Before Nebraska, the last time the conference expanded was in 1993 when Penn State joined as the 11th member. Instead of becoming the Big 11, a simple logo design with a clever use of negative space was utilized to embrace the history of the Big Ten name, with a nod to the 11 members. The 2011 redesign ditched the acknowledgement of the actual number and stuck solely to a stylized '10,' resulting in the now common abbreviation 'B1G.' At the time it seemed silly and almost offensive. Silly because the previous logo had been such a shining example of ingenuity in design, sitting up there with the likes of FedEx on lists of great negative space and "once you see it...". Offensive because while Penn State's addition merited a numeral callout in the logo, new guys Nebraska got shunned and instead of embracing the 12, the logo reverted back to a 10. Offensive because while the 1993 logo was designed by a Big Ten student, the 2011 logo was shipped off to London, despite the wealth of talent in the Big Ten's own universities, not to mention the emotional attachment of that talent to this project.
As surprised as most sports fans were at the recent announcements, it appears now that the higher-ups in the B1G may have known this day was coming sooner than later, resulting in a safer mark not tied directly to the actual number of B1G members. The logo isn't changing, and neither is the name; the Big Ten will still be the Big Ten, math be damned. It's a smart move, as the conference has a long history and incredible brand recognition. But a name and a logo are not the only elements of a brand, and the moves the B1G is making could hurt it just the same.
A little history: Formed in 1896 as the "Western Conference," the Big Ten is the oldest Division I college athletic conference around. When founding member University of Chicago left in 1946, Michigan State was added in 1950, completing the core of the current Big 10 (yes, actually 10). These 10 universities reside in 7 Midwest states: Wisconsin, Minnesota, Michigan, Iowa, Illinois, Indiana, and Ohio. The proximity of the conference members nurtured heated and storied rivalries that dominate the states themselves and the nation as a whole (see: Michigan/Ohio State).
The expansions into Pennsylvania and Nebraska proved controversial enough; when a two-division system for football was created in 2011, fans from all schools cried foul over the rivalry match-ups they risked losing. With the two new schools in Maryland and New Jersey, "B1G Country" now stretches west from the Atlantic Ocean across over half of the United States. More schools in the mix means that teams will meet on the gridiron even less, especially those in opposing divisions, and when they do, will it be the same? Will fans in Lincoln, Nebraska have the same excitement (or ability) to travel to a football game in New Brunswick, New Jersey (22 hrs) as they would to Iowa City (5 hrs)?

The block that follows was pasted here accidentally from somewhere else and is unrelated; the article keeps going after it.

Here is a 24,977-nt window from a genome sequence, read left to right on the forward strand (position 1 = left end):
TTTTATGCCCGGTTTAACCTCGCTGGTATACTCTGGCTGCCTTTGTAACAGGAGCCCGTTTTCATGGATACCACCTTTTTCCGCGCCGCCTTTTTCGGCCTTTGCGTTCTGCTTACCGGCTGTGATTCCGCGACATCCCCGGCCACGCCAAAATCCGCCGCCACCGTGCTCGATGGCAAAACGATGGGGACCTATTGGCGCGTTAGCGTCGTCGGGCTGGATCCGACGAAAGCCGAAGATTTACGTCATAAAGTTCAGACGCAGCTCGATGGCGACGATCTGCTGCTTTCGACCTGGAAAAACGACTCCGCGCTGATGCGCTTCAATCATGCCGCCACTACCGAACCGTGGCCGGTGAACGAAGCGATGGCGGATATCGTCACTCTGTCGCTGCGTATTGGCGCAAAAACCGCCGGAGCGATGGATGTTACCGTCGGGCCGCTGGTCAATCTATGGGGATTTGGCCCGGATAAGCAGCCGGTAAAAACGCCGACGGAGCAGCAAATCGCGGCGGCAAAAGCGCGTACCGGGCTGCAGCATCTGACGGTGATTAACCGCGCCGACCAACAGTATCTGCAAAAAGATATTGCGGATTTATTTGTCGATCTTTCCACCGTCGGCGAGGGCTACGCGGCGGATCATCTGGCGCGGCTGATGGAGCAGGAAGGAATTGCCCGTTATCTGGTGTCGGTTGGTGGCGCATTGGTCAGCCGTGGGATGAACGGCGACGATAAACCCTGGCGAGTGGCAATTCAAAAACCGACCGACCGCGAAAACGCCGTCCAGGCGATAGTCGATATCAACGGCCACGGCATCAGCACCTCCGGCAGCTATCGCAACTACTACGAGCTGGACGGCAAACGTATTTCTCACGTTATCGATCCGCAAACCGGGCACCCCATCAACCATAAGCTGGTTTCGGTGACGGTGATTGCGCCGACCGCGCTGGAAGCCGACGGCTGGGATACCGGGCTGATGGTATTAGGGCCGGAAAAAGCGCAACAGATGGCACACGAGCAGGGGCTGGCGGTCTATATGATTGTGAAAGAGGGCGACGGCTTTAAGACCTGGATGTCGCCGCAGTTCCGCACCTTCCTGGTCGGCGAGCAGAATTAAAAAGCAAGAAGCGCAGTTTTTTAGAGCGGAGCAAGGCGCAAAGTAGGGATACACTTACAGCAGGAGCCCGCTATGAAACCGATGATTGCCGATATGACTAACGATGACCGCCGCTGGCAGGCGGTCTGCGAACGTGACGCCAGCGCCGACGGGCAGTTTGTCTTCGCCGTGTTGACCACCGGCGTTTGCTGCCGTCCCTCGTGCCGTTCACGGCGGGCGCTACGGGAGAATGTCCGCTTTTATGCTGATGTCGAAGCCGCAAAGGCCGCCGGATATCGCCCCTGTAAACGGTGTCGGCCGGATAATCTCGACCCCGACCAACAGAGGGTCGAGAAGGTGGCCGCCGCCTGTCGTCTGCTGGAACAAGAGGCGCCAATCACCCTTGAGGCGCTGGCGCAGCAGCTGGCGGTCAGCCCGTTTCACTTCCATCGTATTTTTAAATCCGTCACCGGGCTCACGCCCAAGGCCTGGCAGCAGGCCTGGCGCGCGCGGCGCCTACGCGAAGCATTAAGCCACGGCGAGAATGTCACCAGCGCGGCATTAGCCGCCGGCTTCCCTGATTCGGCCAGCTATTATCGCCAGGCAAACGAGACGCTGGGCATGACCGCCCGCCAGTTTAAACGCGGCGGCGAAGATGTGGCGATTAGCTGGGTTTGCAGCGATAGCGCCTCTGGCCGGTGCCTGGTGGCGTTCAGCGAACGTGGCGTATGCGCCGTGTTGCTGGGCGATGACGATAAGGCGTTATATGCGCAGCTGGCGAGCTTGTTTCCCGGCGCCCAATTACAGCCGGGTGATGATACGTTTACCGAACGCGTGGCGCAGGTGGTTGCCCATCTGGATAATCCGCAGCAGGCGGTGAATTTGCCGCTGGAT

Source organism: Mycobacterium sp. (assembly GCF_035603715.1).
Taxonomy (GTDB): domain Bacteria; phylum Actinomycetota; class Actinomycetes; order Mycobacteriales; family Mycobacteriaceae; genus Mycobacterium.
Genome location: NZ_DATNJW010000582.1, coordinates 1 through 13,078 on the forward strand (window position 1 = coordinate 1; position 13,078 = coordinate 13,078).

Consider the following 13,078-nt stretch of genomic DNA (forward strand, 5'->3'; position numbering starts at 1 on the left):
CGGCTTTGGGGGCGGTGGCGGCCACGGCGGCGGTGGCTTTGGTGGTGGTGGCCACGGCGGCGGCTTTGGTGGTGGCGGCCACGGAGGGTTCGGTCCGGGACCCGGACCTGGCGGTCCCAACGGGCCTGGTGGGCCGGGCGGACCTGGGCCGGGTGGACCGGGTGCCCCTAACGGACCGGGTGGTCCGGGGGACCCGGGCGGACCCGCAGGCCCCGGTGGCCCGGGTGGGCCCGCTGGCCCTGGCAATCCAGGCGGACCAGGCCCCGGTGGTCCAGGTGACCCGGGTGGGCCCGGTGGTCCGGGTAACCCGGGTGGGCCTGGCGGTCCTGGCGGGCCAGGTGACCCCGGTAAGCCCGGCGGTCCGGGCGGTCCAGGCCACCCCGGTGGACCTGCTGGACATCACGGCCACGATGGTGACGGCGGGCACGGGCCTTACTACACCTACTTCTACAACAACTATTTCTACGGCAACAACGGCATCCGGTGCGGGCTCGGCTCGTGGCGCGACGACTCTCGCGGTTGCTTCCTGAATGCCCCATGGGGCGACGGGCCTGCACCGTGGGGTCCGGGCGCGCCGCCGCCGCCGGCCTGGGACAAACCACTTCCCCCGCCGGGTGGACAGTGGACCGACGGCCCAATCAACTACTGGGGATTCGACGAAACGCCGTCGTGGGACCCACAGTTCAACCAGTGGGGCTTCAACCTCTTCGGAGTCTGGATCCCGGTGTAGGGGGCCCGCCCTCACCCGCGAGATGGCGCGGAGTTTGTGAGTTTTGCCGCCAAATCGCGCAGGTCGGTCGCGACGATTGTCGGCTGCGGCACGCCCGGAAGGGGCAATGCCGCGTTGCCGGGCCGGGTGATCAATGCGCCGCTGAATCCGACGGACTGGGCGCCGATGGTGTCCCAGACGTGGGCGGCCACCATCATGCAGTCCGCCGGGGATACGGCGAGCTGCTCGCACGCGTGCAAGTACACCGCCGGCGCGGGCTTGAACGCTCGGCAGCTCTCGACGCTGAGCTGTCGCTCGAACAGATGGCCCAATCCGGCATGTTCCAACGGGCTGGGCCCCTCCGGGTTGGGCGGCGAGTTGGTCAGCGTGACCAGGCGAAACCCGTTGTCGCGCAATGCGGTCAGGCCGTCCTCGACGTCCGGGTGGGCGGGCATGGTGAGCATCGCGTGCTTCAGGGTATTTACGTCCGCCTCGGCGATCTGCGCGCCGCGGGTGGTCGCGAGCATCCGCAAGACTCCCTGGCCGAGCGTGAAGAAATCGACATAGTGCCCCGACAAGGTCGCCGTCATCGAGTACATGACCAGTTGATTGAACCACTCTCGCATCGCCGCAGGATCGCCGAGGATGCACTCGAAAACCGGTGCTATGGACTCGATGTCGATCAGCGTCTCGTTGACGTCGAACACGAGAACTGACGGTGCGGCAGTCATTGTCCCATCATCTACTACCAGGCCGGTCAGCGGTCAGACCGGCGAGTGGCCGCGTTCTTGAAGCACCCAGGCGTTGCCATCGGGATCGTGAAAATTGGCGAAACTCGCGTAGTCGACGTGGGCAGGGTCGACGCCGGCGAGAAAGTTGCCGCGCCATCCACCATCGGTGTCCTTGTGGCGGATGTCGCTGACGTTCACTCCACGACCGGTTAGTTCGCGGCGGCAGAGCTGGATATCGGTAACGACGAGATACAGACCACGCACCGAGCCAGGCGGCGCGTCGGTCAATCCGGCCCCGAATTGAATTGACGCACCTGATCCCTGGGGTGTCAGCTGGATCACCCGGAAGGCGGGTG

Due to the fact that the B1G was created and thrived in the Midwest, with Midwest members, it might seem perplexing as to how Maryland and Rutgers were chosen to join the ranks. In-state rivalries like Michigan/Michigan State, and Indiana/Purdue are a staple of what makes the conference what it is - why not tap some of the great institutions already in the area? Money.
Though B1G and university officials may try to deny it (albeit poorly), money has been the leading factor in this conference expansion. While Maryland and Rutgers are both respected institutions, they leave something to be desired in athletics, even at the B1G level (which can be shaky...). The real selling point for these two is location, location, location.
The Big Ten Network was the first of its kind: a cable channel devoted to an college athletic conference, and it has succeed in bathing the B1G members in money. Rutgers and Maryland are both in need of a financial boost, and because they reside close to the New York and Washington/Baltimore TV markets respectively... well, welcome to the Big Ten! More televisions means more cable subscriptions. More subscriptions means more advertising in large markets. All of this means more money.
As I said before, there's more to branding than just a logo and a name - those are just the beginning. Branding encompasses everything that a business or institution does, their positioning, and while brand recognition is important, public opinion is even more so. While the B1G will be keeping a logo and a name, the controversial decisions they've made of late and their apparent assumptions that we're not keen enough to figure out why, could ultimately hurt them. A general disregard for geography and their mad-grab approach to team acquisition dilutes the brand that they have worked over 100 years to build, while the underlying greed of all parties involved tarnishes their image across the country and, most importantly, with the fans that have given them so much and identify with them so strongly.